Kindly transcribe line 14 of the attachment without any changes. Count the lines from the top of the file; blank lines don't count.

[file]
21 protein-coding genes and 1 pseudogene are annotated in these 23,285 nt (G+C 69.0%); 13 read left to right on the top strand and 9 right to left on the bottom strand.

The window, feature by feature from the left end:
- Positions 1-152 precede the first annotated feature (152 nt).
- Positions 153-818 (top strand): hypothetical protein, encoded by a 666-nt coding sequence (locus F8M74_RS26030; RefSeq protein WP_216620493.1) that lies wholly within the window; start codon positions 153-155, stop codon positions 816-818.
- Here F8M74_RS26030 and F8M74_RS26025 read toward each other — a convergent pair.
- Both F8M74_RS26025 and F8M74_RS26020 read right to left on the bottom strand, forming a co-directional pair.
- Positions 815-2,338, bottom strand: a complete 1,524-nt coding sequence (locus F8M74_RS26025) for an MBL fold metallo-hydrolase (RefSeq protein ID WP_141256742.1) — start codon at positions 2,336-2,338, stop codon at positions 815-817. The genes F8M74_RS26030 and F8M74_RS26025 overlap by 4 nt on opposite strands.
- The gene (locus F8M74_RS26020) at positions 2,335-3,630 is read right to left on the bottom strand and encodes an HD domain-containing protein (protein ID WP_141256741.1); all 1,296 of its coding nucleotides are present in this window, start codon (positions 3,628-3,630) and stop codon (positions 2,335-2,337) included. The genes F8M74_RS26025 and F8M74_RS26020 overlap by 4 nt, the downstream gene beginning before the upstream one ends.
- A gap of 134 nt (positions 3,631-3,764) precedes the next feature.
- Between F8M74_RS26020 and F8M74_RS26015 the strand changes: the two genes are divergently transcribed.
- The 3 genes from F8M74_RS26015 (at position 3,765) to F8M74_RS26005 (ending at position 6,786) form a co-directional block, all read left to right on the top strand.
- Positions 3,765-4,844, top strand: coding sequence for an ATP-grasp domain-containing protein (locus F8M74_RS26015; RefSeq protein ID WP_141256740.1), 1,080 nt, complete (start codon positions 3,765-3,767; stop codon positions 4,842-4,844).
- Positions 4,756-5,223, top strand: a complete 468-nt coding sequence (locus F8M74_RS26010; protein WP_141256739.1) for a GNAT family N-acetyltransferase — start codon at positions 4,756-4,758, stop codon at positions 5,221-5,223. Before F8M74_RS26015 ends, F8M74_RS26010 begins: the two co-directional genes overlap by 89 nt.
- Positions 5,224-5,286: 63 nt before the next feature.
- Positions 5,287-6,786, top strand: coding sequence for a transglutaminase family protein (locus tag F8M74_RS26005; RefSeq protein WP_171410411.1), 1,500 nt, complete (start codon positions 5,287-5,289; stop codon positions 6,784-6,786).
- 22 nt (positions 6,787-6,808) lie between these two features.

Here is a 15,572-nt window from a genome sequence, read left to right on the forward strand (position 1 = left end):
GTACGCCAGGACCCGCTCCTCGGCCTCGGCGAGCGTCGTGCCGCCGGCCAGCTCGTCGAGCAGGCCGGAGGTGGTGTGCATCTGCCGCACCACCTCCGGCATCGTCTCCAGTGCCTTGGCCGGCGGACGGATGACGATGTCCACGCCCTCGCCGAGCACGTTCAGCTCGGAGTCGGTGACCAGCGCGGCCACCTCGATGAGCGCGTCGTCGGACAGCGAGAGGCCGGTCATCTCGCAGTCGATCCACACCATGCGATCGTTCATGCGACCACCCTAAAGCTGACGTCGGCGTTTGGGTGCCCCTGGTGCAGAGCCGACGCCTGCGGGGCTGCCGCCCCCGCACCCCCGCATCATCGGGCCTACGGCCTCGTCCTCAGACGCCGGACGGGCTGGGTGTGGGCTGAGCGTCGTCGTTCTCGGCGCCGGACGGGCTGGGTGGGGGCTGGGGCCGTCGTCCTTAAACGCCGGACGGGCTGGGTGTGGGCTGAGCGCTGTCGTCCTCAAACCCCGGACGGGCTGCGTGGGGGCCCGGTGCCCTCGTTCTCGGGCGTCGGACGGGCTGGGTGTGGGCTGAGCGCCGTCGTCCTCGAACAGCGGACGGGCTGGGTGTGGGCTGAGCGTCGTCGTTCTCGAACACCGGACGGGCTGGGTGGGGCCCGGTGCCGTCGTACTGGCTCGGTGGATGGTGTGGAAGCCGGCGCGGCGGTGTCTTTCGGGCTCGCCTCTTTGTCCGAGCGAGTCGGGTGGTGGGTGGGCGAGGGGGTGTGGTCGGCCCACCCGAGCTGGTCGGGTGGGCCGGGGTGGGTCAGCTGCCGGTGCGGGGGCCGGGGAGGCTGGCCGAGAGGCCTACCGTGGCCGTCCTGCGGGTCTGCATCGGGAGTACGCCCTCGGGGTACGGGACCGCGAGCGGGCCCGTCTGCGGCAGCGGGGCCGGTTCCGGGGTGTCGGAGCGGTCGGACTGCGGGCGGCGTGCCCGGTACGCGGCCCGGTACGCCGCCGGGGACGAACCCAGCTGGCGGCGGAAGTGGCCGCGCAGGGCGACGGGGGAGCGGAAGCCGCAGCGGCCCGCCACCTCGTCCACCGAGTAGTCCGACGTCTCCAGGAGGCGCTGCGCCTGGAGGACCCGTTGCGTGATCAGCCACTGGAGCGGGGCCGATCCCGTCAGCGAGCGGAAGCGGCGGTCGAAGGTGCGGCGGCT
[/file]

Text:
- Positions 5,224-5,286: 63 nt before the next feature.